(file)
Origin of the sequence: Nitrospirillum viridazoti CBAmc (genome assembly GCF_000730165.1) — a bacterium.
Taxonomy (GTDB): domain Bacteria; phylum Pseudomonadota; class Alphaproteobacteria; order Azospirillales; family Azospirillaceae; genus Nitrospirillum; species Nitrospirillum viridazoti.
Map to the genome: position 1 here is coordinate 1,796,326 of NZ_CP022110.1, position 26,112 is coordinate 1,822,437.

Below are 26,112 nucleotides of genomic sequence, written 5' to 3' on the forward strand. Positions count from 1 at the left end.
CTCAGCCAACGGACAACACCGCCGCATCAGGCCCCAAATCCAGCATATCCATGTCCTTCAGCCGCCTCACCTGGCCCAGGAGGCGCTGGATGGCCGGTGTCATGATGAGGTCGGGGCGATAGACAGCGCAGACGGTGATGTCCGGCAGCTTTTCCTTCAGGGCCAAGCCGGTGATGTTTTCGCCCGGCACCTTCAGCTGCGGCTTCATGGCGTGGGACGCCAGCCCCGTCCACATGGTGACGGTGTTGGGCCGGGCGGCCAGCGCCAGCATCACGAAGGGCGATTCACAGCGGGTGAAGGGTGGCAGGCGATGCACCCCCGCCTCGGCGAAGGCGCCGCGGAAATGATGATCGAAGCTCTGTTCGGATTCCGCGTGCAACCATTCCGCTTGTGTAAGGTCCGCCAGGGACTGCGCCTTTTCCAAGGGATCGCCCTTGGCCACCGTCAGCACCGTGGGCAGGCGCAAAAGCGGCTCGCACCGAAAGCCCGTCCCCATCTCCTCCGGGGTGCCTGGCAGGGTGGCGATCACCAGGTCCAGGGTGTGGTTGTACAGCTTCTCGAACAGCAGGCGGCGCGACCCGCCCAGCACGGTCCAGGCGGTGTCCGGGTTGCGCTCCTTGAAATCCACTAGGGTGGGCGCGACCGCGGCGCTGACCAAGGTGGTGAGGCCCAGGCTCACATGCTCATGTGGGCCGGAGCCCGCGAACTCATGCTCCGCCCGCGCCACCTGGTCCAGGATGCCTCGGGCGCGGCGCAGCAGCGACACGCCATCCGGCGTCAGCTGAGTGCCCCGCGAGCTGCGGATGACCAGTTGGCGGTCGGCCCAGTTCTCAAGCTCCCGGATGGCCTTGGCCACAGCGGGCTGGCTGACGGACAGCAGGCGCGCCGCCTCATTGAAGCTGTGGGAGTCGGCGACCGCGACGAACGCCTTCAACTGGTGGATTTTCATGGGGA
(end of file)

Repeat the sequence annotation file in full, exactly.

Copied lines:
Origin of the sequence: Nitrospirillum viridazoti CBAmc (genome assembly GCF_000730165.1) — a bacterium.
Taxonomy (GTDB): domain Bacteria; phylum Pseudomonadota; class Alphaproteobacteria; order Azospirillales; family Azospirillaceae; genus Nitrospirillum; species Nitrospirillum viridazoti.
Map to the genome: position 1 here is coordinate 1,796,326 of NZ_CP022110.1, position 26,112 is coordinate 1,822,437.

Below are 26,112 nucleotides of genomic sequence, written 5' to 3' on the forward strand. Positions count from 1 at the left end.
CTCAGCCAACGGACAACACCGCCGCATCAGGCCCCAAATCCAGCATATCCATGTCCTTCAGCCGCCTCACCTGGCCCAGGAGGCGCTGGATGGCCGGTGTCATGATGAGGTCGGGGCGATAGACAGCGCAGACGGTGATGTCCGGCAGCTTTTCCTTCAGGGCCAAGCCGGTGATGTTTTCGCCCGGCACCTTCAGCTGCGGCTTCATGGCGTGGGACGCCAGCCCCGTCCACATGGTGACGGTGTTGGGCCGGGCGGCCAGCGCCAGCATCACGAAGGGCGATTCACAGCGGGTGAAGGGTGGCAGGCGATGCACCCCCGCCTCGGCGAAGGCGCCGCGGAAATGATGATCGAAGCTCTGTTCGGATTCCGCGTGCAACCATTCCGCTTGTGTAAGGTCCGCCAGGGACTGCGCCTTTTCCAAGGGATCGCCCTTGGCCACCGTCAGCACCGTGGGCAGGCGCAAAAGCGGCTCGCACCGAAAGCCCGTCCCCATCTCCTCCGGGGTGCCTGGCAGGGTGGCGATCACCAGGTCCAGGGTGTGGTTGTACAGCTTCTCGAACAGCAGGCGGCGCGACCCGCCCAGCACGGTCCAGGCGGTGTCCGGGTTGCGCTCCTTGAAATCCACTAGGGTGGGCGCGACCGCGGCGCTGACCAAGGTGGTGAGGCCCAGGCTCACATGCTCATGTGGGCCGGAGCCCGCGAACTCATGCTCCGCCCGCGCCACCTGGTCCAGGATGCCTCGGGCGCGGCGCAGCAGCGACACGCCATCCGGCGTCAGCTGAGTGCCCCGCGAGCTGCGGATGACCAGTTGGCGGTCGGCCCAGTTCTCAAGCTCCCGGATGGCCTTGGCCACAGCGGGCTGGCTGACGGACAGCAGGCGCGCCGCCTCATTGAAGCTGTGGGAGTCGGCGACCGCGACGAACGCCTTCAACTGGTGGATTTTCATGGGGA